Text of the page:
Words for sea in Celtic languages:
|Proto-Celtic||*mori = sea|
|Primitive Irish||*ᚋᚑᚏᚔᚅ (*morin) = sea|
|Old Irish (Goídelc)||muir = sea|
|Irish (Gaeilge)||muir = sea|
|Scottish Gaelic (Gàidhlig)||muir [murʲ] = sea|
|Manx (Gaelg)||mooir = sea|
|Proto-Brythonic||*mor = sea|
|Middle Welsh (Kymraec)||mor = sea|
|Welsh (Cymraeg)||môr [moːr] = sea, ocean, the deep; plenty, abundance, copiousness|
|Old/Middle Cornish||mor = sea|
|Cornish (Kernewek)||mor = sea|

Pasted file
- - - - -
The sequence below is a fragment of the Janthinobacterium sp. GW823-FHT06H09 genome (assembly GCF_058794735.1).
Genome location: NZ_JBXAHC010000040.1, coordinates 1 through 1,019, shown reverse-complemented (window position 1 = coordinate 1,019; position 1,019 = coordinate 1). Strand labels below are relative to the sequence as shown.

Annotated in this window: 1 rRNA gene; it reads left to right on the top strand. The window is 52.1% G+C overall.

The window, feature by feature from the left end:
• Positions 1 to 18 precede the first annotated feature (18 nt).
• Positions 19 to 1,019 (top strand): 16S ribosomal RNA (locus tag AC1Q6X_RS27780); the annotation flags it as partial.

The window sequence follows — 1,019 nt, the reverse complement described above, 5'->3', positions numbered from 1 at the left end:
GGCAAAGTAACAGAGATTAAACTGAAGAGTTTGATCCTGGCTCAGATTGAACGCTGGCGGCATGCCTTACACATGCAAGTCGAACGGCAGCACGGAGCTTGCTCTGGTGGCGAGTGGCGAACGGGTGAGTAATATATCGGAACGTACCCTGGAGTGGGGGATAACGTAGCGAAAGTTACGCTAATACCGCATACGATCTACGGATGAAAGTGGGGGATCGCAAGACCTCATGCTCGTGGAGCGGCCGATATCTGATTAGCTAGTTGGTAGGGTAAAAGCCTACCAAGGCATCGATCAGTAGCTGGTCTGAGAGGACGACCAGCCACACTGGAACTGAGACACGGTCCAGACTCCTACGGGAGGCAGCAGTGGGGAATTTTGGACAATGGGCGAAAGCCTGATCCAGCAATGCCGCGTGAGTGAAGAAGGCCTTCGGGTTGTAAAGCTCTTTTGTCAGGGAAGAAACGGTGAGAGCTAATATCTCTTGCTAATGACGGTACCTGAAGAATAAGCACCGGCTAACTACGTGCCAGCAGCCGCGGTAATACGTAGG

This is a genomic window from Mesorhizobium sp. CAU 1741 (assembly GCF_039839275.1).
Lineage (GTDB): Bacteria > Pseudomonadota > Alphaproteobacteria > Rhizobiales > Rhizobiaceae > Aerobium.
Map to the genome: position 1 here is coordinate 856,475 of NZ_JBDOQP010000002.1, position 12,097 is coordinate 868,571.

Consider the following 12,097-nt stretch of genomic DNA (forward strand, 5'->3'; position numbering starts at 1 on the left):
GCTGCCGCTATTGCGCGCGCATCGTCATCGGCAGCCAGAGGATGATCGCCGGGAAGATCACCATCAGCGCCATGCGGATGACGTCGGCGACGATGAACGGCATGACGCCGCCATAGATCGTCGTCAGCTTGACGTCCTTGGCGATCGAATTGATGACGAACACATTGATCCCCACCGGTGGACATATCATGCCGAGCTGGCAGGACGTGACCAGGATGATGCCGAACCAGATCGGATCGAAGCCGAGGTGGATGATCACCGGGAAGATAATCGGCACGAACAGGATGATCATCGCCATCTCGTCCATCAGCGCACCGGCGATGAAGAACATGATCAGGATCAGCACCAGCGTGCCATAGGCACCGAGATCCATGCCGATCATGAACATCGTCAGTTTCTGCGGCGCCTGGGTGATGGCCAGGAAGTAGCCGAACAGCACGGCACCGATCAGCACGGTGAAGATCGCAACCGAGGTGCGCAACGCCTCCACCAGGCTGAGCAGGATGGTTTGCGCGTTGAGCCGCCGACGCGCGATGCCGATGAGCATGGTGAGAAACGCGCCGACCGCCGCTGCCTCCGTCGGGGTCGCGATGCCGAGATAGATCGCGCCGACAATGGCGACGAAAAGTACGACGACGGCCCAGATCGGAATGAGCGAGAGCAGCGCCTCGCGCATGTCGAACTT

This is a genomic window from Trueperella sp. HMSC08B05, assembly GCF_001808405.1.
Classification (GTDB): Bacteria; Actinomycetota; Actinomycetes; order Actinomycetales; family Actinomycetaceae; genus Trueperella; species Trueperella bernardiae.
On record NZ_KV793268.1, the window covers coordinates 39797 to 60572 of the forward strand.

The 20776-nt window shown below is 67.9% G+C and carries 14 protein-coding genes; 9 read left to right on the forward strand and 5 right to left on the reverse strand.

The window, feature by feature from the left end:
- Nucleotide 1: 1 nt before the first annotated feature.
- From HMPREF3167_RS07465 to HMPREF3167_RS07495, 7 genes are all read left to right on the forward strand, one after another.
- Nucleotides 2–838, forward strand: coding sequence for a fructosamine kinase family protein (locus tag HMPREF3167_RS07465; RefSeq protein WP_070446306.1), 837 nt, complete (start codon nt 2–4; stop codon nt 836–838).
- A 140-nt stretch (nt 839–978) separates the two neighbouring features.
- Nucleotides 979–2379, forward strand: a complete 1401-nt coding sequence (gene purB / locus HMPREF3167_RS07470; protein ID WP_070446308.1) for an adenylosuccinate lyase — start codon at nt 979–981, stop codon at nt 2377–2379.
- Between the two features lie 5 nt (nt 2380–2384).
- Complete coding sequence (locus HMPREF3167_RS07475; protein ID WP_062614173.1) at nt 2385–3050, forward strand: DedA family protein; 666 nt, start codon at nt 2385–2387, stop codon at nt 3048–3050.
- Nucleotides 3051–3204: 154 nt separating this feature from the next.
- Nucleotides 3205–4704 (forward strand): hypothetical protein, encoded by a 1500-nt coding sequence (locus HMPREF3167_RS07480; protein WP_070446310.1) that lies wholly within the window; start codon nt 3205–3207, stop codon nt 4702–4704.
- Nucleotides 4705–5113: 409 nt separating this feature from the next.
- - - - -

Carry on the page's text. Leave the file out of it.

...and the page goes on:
|Old/Middle Breton||mor = sea|
|Breton (Brezhoneg)||mor = sea|
Etymology: from the Proto-Indo-European móri (sea, standing water), from *mer- (sea, lake, wetland), which is also the root for the English word mere, as in Windermere [source].
In Welsh there is another word for sea: gweilgi, which also means ocean, the deep, flood or torrent. It comes from gwae (woe, great misery, affliction, distress, anguish, trouble, adversity) and ci (dog).